View From Lodi, CA: Memorial Day Musings On Vietnam And Iraq

Last Sunday, I watched the HBO

Baghdad, E.R
filmed on location at the 86th
Combat Support Hospital in Iraq.

I watched it for about twenty
minutes, that is. And I wish I hadn`t.

Director Matt O`Neil said he wanted
to show the "true cost of war."

And co-director Jon Alpert added:

seen a lot of people die, I`ve seen a lot of suffering,
but I never saw anybody get their arm cut off before.
And in the first two days we were there we probably
witnessed four or five amputations. You`ve got to be
made out of bricks and cement not to be effected when
you see them taking out a saw and hacking somebody`s
just-smithereened arm up like they`re cutting the limb
off of a tree."
Baghdad ER – Interviews

Memorial Day 2006 is a sad day for
me. I think back to that painful period during the
early-1970s when the nation knew that the futile Vietnam
War would grind on for several more years.

Only one thing is clear about


George W. Bush

keep troops
there until he leaves office. And
depending on who the next president is and just how bad
things are in Iraq in January 2009, U.S. soldiers may
stay well into the next decade.

The British government, more honest
than its American equivalent, admitted that troops will
be in

until 2010, at least.

The United Kingdom`s daily
reporter Thomas Harding notes that by 2010
British soldiers will have "almost double the amount
of time their forefathers stayed in the trenches of the
Western Front
." [Home
By Christmas? Make That 2010, At Least
, Thomas
Harding, Telegraph, May 23, 2006]

And if the British are in Iraq
until the next decade, you can be sure the U.S. will be
there too.

And for what reason other than to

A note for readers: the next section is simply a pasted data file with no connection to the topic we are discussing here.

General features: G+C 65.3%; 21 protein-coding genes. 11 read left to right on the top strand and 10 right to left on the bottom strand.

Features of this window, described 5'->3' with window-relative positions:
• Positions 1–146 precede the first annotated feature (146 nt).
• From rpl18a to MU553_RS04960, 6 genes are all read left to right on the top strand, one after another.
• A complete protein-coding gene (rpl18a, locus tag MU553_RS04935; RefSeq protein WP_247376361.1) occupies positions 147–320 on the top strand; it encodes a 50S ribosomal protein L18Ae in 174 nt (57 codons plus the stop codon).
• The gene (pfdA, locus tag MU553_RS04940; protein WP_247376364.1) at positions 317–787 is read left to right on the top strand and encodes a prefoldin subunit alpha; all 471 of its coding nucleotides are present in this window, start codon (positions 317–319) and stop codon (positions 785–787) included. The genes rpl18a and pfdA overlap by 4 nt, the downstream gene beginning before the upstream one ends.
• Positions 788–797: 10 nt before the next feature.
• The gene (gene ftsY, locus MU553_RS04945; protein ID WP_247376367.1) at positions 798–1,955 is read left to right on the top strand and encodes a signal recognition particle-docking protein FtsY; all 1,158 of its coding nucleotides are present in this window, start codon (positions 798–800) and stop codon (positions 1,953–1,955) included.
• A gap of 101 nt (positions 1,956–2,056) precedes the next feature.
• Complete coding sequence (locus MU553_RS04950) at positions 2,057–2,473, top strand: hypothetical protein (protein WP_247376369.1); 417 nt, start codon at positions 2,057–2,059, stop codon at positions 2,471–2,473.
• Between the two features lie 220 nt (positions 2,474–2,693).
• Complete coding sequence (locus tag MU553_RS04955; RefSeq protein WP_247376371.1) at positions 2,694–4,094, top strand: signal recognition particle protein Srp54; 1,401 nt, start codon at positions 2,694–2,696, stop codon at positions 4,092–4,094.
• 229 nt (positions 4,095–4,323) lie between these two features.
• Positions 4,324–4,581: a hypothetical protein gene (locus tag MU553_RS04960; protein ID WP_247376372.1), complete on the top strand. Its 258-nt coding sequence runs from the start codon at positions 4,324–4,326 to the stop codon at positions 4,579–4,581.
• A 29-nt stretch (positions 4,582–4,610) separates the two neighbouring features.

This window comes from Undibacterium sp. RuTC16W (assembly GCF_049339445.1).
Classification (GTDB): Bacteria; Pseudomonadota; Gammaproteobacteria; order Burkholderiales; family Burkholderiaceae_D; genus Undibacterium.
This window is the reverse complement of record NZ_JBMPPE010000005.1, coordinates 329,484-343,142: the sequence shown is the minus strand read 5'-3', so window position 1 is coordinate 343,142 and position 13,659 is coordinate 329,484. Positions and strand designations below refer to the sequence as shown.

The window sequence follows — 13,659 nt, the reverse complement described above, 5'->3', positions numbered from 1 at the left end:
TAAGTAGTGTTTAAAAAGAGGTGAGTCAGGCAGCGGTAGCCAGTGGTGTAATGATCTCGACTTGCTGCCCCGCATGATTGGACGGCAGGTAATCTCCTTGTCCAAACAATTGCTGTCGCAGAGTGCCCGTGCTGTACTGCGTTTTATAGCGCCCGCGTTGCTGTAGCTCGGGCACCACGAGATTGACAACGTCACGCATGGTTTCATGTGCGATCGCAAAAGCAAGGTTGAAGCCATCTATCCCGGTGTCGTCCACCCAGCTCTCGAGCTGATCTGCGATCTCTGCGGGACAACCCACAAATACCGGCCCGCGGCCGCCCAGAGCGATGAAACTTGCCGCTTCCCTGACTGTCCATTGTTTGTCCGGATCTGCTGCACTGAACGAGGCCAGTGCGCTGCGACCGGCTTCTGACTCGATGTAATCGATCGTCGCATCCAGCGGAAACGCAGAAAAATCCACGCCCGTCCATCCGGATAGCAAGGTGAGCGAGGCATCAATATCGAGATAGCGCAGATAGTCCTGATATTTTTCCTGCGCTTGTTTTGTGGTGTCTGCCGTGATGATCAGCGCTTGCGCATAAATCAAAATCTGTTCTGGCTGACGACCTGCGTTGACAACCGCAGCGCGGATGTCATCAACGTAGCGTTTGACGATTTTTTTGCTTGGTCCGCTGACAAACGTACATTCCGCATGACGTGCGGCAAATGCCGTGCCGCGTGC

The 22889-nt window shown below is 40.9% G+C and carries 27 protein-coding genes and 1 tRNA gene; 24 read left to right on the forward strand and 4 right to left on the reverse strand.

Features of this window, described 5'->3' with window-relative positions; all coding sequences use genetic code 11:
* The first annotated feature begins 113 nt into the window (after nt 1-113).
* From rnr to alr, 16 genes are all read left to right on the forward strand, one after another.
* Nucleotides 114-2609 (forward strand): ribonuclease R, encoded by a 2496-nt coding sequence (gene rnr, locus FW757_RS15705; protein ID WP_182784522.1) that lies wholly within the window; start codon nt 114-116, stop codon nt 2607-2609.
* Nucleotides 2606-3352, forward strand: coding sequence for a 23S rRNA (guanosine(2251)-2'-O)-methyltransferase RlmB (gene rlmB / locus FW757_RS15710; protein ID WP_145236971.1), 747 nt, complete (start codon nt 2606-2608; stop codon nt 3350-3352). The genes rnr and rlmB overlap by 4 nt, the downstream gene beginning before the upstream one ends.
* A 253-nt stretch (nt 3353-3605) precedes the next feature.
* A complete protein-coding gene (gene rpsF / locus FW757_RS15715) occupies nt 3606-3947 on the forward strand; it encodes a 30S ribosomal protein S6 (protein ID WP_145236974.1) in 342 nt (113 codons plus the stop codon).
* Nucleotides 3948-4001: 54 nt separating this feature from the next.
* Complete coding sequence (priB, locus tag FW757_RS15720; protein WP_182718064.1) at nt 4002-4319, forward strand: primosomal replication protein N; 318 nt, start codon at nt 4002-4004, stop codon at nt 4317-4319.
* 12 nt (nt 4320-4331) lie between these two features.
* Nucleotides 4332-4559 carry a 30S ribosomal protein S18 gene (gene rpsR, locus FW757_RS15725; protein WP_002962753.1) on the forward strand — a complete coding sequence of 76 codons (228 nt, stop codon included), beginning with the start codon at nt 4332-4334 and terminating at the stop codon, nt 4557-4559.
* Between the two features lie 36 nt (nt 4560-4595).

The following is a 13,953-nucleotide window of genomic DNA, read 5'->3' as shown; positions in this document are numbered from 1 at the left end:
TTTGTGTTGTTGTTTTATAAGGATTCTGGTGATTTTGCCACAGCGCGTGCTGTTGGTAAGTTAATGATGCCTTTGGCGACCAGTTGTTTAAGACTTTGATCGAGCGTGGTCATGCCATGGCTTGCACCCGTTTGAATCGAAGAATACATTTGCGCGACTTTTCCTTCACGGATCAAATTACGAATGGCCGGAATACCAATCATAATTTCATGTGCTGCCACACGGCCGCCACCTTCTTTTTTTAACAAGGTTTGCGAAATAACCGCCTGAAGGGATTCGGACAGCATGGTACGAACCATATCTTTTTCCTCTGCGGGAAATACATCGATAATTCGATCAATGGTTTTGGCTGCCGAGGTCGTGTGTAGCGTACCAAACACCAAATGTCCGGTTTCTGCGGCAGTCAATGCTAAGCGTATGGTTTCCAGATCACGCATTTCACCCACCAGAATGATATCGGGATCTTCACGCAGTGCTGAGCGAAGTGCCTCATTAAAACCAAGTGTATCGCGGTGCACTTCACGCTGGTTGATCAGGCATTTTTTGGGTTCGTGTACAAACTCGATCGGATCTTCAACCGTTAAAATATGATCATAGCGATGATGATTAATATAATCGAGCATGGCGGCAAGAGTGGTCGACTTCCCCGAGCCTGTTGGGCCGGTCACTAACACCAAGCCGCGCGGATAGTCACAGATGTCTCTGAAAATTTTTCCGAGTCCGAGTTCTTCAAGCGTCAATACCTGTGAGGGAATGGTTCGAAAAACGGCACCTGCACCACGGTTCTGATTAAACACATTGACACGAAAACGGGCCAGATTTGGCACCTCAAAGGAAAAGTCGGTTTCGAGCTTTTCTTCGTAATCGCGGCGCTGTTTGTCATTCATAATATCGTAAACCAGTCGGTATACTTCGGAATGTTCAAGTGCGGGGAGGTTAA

satisfy the whim of the arrogant and misguided Bush?

On May 20, the Baghdad parliament approved Iraq`s new
unity government.

Underlining how far security has declined since the
Iraqi parliament was elected five months ago, a series
of attacks earlier this week killed 38 people and
wounded dozens. Police also found the bodies of 21
Iraqis who had been kidnapped and tortured by death
squads in and around Baghdad.

Total U.S.

dead and wounded
as of May 25th are 2,459
and 17,867 respectively

Iraq`s new Prime Minister, Nouri al-Maliki, said his
priority is to establish "stability and security."
That will be quite a trick if he can pull it
off—especially without ministers of defense and
interior, two of Iraq`s most important, yet unfilled,

Bush presses on against all logic. In an address to
the National Restaurant Association convention in

earlier this week, Bush again predicted

And as for the new Iraqi government,

Bush said
, "Its formation marks a victory for the
cause of freedom in the Middle East."

Despite huge differences between Iraq and

, eerie similarities exist.

When Bush,

Vice President Dick Cheney

Secretary of Defense Donald Rumsfeld
insisted that
the Iraqi insurgents are in their "last gasp," "on
the ropes
," and "breathing their last breaths,"
I heard the echo of

General William Westmoreland
who boasted as early as
1968 that he saw the "light
at the end of the tunnel
" in Vietnam.

The war continued for seven years.

Even more frightening are the parallels in the
staggering incompetence of the two administrations:
compare the bull-headedness of President Lyndon Johnson
and his

Defense Secretary Robert McNamara
to Bush and

But Iraq is not Vietnam…we are fighting with an
all-volunteer army and the casualty rate, so far, is

I have written critically about Bush and the

Iraq War
since it began in 2003.

During those three years, I have made two central
points: wars against insurgents cannot be won and it is
not possible to restructure political, social and
economic institutions in non-democratic countries.

We didn`t do it in Vietnam and we will not do it in


Joe Guzzardi [email
him], an instructor in English
at the Lodi Adult School, has been writing a weekly
column since 1988. It currently appears in the

Lodi News-Sentinel